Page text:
November 1, 2019

2019 Vocations Awareness Supplement

Saint Meinrad Archabbey: A Path to God’s Kingdom

Benedictine Brother John Mark Falkenhain leads a discussion during a session of One Bread One Cup, a summer youth liturgical leadership conference held by Saint Meinrad Seminary and School of Theology. (Photo courtesy of Saint Meinrad Archabbey)

Benedictine Brother John Mark Falkenhain leads a discussion during a session of One Bread One Cup, a summer youth liturgical leadership conference held by Saint Meinrad Seminary and School of Theology. (Photo courtesy of Saint Meinrad Archabbey)

By Br. Zachary Wilberding, O.S.B. (Special to The Criterion)

ST. MEINRAD—In chilly predawn darkness, bells ring out over the forested hills of Spencer County in southern Indiana.

It’s 5:15 in the morning. The bells are calling the Benedictine monks of Saint Meinrad Archabbey to their first prayer service of the day, which is known as the Office of Vigils.

Monks silently make their way to their church for this service that symbolizes their keeping close watch for the return of Christ. It will be closely followed by the Office of Lauds (also known as Morning Prayer), which is sung praise for the dawning of a new day.

The purpose of a monk’s life is to seek God. Prayer together in common and alone in private is essential. The monks pray together as a community six times a day. They celebrate Mass daily as the source and summit of the Christian life. There are five services which make up what are called the Liturgy of the Hours: Vigils, Lauds, Midday Prayer, Vespers and Compline (also known as Night Prayer).

These are composed largely of Scripture, primarily the psalms, some of which are sung to Gregorian chant. Taking this time for formal prayer helps the monks to make their entire life a prayer.

The private prayer of the monks is called Lectio Divina. There are two periods in the daily schedule for this. Lectio Divina is Latin for sacred reading and is an ancient Christian practice of reading and meditating on Scripture as a way of listening for what God has to say to the monk. For monks, Scripture is an inexhaustible source of spiritual nourishment, a well that never runs dry.

To better foster a life of prayer, silence is kept most of the time in the monastery. But there are also times of recreation and relaxation when the monks gather to share news and anecdotes and play games.

Chess and sequence are two popular games, and a few monks play catch in the monastery’s front yard. A sister visiting the monastery recently observed the evening game of catch and commented that the abbot “still has his arm.”

Life at Saint Meinrad is guided by the Rule of St. Benedict. He was a sixth-century Italian monk who tried to make a holy life accessible to ordinary people.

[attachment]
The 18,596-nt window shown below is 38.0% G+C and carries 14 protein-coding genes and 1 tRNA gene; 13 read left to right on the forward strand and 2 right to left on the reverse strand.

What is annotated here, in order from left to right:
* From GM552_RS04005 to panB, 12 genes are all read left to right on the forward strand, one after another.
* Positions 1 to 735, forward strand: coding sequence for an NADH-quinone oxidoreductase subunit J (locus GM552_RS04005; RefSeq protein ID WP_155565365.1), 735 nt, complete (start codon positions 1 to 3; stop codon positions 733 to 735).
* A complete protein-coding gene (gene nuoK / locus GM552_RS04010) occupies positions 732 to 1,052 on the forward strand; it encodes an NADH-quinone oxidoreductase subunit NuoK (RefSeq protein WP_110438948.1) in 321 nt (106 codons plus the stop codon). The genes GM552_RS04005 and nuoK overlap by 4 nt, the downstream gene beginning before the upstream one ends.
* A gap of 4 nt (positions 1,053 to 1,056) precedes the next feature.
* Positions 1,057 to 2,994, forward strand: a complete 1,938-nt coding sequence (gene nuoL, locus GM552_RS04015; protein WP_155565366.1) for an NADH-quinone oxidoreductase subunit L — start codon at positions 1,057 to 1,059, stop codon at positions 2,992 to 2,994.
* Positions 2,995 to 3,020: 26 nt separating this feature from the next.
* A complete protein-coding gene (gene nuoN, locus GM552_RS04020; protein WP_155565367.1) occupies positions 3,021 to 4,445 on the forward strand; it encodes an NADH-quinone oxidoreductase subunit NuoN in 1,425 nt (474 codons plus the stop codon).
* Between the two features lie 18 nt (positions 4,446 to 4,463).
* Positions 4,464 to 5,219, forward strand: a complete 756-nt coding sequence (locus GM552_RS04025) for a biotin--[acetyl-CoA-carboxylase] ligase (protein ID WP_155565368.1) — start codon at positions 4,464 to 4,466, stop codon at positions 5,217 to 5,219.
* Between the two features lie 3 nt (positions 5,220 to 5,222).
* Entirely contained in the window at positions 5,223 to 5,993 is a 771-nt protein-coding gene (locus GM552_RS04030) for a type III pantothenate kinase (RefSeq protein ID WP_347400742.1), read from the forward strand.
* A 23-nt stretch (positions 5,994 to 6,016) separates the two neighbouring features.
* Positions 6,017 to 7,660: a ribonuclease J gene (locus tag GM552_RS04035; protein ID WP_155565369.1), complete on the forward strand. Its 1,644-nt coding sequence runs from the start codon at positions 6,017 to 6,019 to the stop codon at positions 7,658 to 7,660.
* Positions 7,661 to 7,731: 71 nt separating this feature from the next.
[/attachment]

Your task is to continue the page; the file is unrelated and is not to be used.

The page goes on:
Benedict believed that the monastery should be so organized that, in words found in his Rule, “the strong have something to yearn for and the weak nothing to run from.”

In accord with the Rule, the prayer of the monks bears fruit in various types of work. Several monks are involved in teaching and administration in Saint Meinrad Seminary and School of Theology. Some monks serve local parishes as pastors. Other work includes designing and building stained-glass windows, maintenance, tailoring, prison ministry, leading retreats and providing hospitality to guests.

St. Benedict valued hospitality, and the tradition continues at Saint Meinrad. The monastery maintains a guest house which accommodates 60 people in private rooms. Many structured retreats are offered there to visitors throughout the year by the monks. People are also welcome to arrange their own retreats as well, perhaps just taking a couple of days to be quiet in a beautiful place and remember God.

While Benedict thought that work should be part of the monk’s lives, he was not specific about any particular type of work. So, monks may find themselves doing any number of things depending on their abilities, interests and the community’s needs.

The monks commit themselves by making three vows. They promise obedience, which means to listen to how God’s will is expressed through their superior, other monks and through Scripture.

The vow of stability means that the monk commits to live and die in the community which he enters. Even if ministry necessitates his absence from the monastery for a time, he will always return, this will always be his home, and the monastery cemetery will be his final resting place.

Stability is seen as a cure for the kind of restless moving and seeking motivated by the belief that everything will be fine if you go someplace else. It means that you stay in one place and face yourself in the light of God’s mercy. The monks know that the grass is not always greener elsewhere.

The third vow taken by the monks is conversion according to a monastic manner of life. This is a comprehensive commitment to live without personal property, sharing goods with the community, praying routinely throughout the day and year, learning to be patient with the faults and failings of others as well as of oneself, forgiving and being forgiven.

What gain is there from living this way? The monks believe that the result will be eternal life in God’s Kingdom.
 

(Benedictine Brother Zachary Wilberding is vocation director of Saint Meinrad Archabbey in St. Meinrad. To learn more about Saint Meinrad, visit saintmeinrad.org.)

 

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